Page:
The Portrait by Antoine Laurain

Reviewed by Annabel

Translated by Jane Aitken and Emily Boyce

Portrait Antoine LaurainFrench author Antoine Laurain has already got himself an army of fans (or should that be ‘armée’!) thanks to Gallic Books’ wonderful translations of his books. The first two were utterly charming, funny, yet touching and romantic novels, positioned just on the right side of Gallic whimsy – you couldn’t fail to enjoy them. The third, French Rhapsody, which I reviewed here, had more of the same, but also an interesting harder edge underneath, commenting on the state of the French nation. Now comes a fourth, and this one is darker still. However, The Portrait was actually written before the other three, being Laurain’s debut novel in French.

Laurain’s trademark style of anchoring his story in an object, like the hat, notebook and cassette tape respectively in his other three, is firmly established here too – with a mysterious portrait being his first key item.

Pierre-François Chaumont is an inveterate collector. He started young, at school with novelty and scented erasers, writing in his diary:

‘It’s a collection if you have two and are looking for a third.’
That phrase was to become my motto.

His late Uncle Edgar fuels his youthful passion:

‘If we’re to make a real collector out of you, there’s one thing you must understand: objects, real objects,’ he said, wagging his finger for emphasis, ‘carry the memory of their past owners.’

Now 46, Pierre-François is browsing his favourite auction house one lunchtime, when a painting catches his eye:

Sixty centimetres by forty. An eighteenth-century pastel in its original frame, of a man wearing a powdered wig and blue coat. In the top right-hand corner, a coat of arms I couldn’t make out. Yet it was not the coat of arms that grabbed me, but the face. Transfixed, I could not tear my eyes away from it: the face was my own.

Pierre-François buys the painting, already obsessed by it. His long-suffering wife and friends can’t see the likeness, which only makes Pierre more determined to discover its provenance, its history, and put a name to the man in the painting. The key is in the coat of arms, which belong to an old family in Burgundy.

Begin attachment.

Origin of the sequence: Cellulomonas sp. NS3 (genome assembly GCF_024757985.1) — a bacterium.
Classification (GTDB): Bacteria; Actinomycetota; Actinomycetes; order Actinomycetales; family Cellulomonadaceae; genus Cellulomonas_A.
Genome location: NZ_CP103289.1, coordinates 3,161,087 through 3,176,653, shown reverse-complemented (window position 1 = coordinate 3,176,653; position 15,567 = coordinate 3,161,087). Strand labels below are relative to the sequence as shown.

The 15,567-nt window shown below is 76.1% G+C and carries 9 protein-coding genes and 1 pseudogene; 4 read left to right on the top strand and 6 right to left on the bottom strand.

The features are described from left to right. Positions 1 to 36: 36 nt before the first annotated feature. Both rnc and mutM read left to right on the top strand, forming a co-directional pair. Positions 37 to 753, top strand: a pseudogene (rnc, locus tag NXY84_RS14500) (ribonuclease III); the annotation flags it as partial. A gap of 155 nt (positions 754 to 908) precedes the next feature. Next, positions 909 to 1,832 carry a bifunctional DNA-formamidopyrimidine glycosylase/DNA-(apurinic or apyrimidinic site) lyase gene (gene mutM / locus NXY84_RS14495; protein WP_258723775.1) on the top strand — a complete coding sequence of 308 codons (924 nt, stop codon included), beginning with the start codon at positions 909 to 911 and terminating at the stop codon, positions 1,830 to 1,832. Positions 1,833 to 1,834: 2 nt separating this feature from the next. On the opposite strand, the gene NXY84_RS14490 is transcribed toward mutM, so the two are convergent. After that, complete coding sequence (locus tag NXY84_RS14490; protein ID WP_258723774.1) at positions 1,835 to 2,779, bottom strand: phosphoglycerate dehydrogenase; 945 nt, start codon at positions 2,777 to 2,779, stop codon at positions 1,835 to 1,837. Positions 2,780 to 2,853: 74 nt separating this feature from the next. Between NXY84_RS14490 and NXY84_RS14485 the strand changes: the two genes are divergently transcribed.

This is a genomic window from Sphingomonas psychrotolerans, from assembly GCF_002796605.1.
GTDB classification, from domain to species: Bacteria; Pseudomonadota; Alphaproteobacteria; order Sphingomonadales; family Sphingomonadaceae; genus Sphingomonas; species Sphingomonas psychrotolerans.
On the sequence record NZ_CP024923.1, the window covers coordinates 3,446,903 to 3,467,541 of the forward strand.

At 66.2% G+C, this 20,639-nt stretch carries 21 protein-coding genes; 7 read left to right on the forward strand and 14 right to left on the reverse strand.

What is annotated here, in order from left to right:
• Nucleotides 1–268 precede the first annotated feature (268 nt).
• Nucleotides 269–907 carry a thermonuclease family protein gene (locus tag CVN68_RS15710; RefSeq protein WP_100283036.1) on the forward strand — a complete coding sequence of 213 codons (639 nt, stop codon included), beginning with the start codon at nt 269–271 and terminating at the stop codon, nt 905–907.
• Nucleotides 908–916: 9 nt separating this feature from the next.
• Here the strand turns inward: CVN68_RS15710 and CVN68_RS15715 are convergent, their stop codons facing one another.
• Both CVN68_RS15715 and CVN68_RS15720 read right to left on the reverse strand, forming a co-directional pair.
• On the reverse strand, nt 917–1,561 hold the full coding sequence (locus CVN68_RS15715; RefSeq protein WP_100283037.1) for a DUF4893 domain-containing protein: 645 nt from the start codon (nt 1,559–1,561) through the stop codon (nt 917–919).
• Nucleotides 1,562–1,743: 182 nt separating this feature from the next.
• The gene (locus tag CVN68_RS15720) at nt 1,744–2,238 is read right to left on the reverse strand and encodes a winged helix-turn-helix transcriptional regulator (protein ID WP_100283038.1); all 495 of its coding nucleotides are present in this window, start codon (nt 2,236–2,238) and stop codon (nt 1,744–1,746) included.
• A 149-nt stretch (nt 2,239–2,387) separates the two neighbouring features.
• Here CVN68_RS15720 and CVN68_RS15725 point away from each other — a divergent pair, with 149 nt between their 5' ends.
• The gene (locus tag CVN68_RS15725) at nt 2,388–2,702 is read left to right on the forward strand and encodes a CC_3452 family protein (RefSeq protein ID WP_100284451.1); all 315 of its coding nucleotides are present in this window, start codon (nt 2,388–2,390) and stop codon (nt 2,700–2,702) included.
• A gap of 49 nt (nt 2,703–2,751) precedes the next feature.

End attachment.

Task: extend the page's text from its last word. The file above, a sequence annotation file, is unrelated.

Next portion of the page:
Part II begins with Pierre-François leaping into his Jag and driving east from Paris, leaving his old life behind. Arriving in the village of Rivaille, he stops for a coffee:

 I got out of the car and took some deep breaths of fresh air. It’s only when you’re in the countryside that you notice how polluted, stale, and, worst of all, stupefying the air in Paris is.

What he isn’t prepared for is the prodigal welcome he gets. To tell you any more detail would spoil the fun of this short novel, but when presented with a once-in-a-lifetime opportunity, Pierre-François seizes it, and transforms his life accordingly. There has to be payback for this though, and there is a hint of a Faustian compact and Wilde’s Dorian Gray in Pierre-François’s later predicament, as his obsession for the portrait turns into a kind of possession by it.

At a mere 128 pages, The Portrait demands to be read in one sitting. Laurain is able to build a complex psychological portrait of the life of an obsessive collector in which emotions are channelled into things rather than people. For most of its length, The Portrait breezes along, but as the prologue suggests, you’ll find darkness within.

Such are the skills of Gallic’s translators, there is never a word that jars, and we can only hope that Laurain keeps writing more of his wonderful novels, and that we get to read them in English.

Annabel is one of the editors of Shiny New Books

Antoine Laurain, The Portrait, tr. Jane Aitken, Emily Boyce (Gallic Books, 2017). 978-1910477434, 144pp., paperback original.

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2 Comments

  1. I had a try with one of his books and didn’t get on too well – which may just have been timing, because it sounds like it’s worth exploring his work further, particularly if there’s a slightly darker tone to the books.

    1. I can see how his first two could seem too whimsical if they catch you in the wrong mood. His true first (ie this one) and the fourth do have a slightly darker tone, so maybe they may suit more…

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